Support journalism that matters to you

Since COVID-19 impacts us all and we want everyone in our community to have the important information they need, we have decided to make all coronavirus related stories free to read on theday.com/coronavirus. While we are providing free access to articles, they are not free to produce. The newsroom is working long hours to provide you the news and information you need during this health emergency. Please consider supporting our work by subscribing or donating.

Visiting nurses' masks 'might as well be toilet paper,' nurse says

Health care workers are treating homebound patients while wearing — and repeatedly re-wearing — low-grade surgical masks instead of N95 respirator masks that up until recently would have been considered standard equipment in a viral outbreak like the one sweeping the country, a member of the Visiting Nurse Association of Southeastern Connecticut said Tuesday.

During an online discussion with U.S. Sen. Richard Blumenthal, D-Conn., and representatives of health care worker unions, Martha Marx, a registered nurse, said the use of inferior masks due to a shortage of N95s is endangering nurses, health aides and other workers, as well as patients and their families.

Marx, vice president of Visiting Nurses & Home Health Aides of Southeastern Connecticut Union, AFT Local 5119, said one union member has tested positive for COVID-19, the coronavirus disease, while three others are awaiting test results. One of the VNA's patients was released from Lawrence + Memorial Hospital after being treated for COVID-19, she said.

"A month ago, we were told we were not allowed to wear masks in homes. Two weeks ago, we were given Level 1 surgical masks," Marx told Blumenthal. "They might as well be toilet paper."

She said health care workers are supposed to wear the same mask as they move from patient to patient, house to house, until the mask becomes soiled.

"It's like having sex without a condom with multiple partners. It's no different," she said. "Two months ago, I would have been disciplined for wearing a mask like that. ... This is a virus we don't understand. We should be erring on the side of caution. We all deserve N95 masks."

The N95's name derives from its ability to filter out 95% of the microscopic particles in the air the wearer breathes in and out.

"We have pretty much the same protection as anyone walking around a grocery store," Marx said in an interview. "A lot of us are wearing cloth over our mask and making our own filters from coffee filters and putting them inside the mask."

Marx, who has not been tested for COVID-19, said only health care workers exhibiting more than one symptom of the disease are being tested.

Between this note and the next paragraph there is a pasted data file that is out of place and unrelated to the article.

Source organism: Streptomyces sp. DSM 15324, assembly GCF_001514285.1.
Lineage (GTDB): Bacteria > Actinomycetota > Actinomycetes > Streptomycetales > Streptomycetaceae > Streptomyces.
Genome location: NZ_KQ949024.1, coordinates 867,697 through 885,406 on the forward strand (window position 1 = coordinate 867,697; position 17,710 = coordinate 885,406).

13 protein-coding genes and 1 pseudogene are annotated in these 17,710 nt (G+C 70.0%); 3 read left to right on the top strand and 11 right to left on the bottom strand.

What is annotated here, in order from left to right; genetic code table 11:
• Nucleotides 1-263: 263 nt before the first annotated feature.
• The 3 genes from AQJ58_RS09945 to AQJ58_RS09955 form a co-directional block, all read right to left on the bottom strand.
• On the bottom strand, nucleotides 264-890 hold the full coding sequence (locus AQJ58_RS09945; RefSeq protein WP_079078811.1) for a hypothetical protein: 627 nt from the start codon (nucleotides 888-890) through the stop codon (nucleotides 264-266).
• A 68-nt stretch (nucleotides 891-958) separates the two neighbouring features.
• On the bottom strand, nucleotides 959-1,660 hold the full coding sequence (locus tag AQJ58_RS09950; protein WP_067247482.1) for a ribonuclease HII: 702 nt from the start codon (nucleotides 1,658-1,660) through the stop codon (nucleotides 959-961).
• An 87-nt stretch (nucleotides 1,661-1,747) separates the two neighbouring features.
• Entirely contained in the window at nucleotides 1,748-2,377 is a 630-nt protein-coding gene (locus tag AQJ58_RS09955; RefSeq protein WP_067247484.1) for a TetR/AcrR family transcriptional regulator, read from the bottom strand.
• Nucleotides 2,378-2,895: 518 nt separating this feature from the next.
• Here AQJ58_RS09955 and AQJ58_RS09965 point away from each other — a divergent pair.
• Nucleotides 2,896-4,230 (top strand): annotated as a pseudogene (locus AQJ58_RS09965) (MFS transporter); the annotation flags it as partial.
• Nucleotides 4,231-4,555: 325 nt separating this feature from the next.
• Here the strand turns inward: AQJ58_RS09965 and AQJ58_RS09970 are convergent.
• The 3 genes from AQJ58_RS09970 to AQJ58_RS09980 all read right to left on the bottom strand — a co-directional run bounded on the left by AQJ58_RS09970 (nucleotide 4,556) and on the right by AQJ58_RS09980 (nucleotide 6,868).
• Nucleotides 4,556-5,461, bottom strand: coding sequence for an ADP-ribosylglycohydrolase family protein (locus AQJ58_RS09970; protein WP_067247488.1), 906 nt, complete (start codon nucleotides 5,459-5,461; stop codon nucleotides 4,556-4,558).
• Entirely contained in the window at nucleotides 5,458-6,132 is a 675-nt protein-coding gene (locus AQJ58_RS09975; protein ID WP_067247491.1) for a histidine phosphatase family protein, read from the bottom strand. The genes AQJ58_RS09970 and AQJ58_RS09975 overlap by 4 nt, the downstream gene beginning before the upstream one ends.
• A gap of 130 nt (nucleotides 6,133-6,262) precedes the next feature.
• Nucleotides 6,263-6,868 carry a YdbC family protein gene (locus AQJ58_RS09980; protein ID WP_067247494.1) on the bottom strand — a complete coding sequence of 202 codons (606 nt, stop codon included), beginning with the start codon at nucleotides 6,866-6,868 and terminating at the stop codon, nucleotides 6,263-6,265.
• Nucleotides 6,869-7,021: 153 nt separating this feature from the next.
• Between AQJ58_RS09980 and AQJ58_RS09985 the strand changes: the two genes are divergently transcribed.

She said she understands Yale New Haven Health, with which the VNA of Southeastern Connecticut and Lawrence + Memorial are affiliated, is preserving its supply of N95s in anticipation of a surge of COVID-19 patients. As of Tuesday, L+M was treating seven inpatients who had tested positive for the disease.

"I'm not saying they're not following the guidelines; this is what the CDC (Centers for Disease Control and Prevention) and DPH (state Department of Public Health) say is OK," Marx said. "Shame on the CDC and DPH."

All health care workers involved in the treatment of confirmed COVID-19 patients as well as those presumed to be infected are issued N95s, she acknowledged.

"VNA Southeastern Connecticut personal protective equipment standards and practices are aligned with the guidelines from the CDC," Dr. Richard Martinello, medical director of Yale New Haven Health's Infection Prevention Department, said in a statement. "This requires suspected COVID or COVID positive patients to be cared for by an appropriate care provider with personal protective equipment, including a respirator, eye protection, gowns and gloves. VNA Southeastern Connecticut has the appropriate supplies of this equipment and we are confident the care that patients receive from the VNA Southeastern Connecticut will be nothing less than exceptional during this challenging time."

Marx, the New London Democratic town chairwoman, is the Democratic candidate for the 20th District state Senate seat. Paul Formica, an East Lyme Republican, currently holds the seat.

"We'd like management to tell us we should presume everyone we come in contact with has the disease," she said. "Every worker would be thrilled to hear that."

Blumenthal joined Marx in calling on President Donald Trump to make full use of the Defense Production Act to compel manufacturers to produce N95s and the other personal protective equipment, or PPE, worn by health workers.

"You need only look at the IG's report," the senator said, referring to a March 23-27 survey of hospitals by the inspector general for the Department of Health and Human Services. The survey documents PPE shortages at hospitals across the country and the steps they're taking to cope with them.

"This phenomenon is not limited to Connecticut. It's a nationwide scandal, a shameful tragedy. It's unconscionable and unacceptable," Blumenthal said.

Blumenthal and U.S. Rep. Joe Courtney, D-2nd District, are co-sponsors of Senate and House bills that would require the Department of Labor to adopt safety standards for health care workers and other employees at risk of exposure to the coronavirus. Blumenthal said he would push to have the legislation made part of the next COVID-19 relief package Congress is expected to approve.

b.hallenbeck@theday.com

READER COMMENTS

Loading comments...
Hide Comments
Stay up to date with The Day's breaking coronavirus coverage
Sign up to receive our daily coronavirus newsletter

All of our stories about the coronavirus are being provided free of charge as a service to the public. You can find all of our stories here.

You can support local journalism by subscribing or donating to The Day.


TRENDING

PODCASTS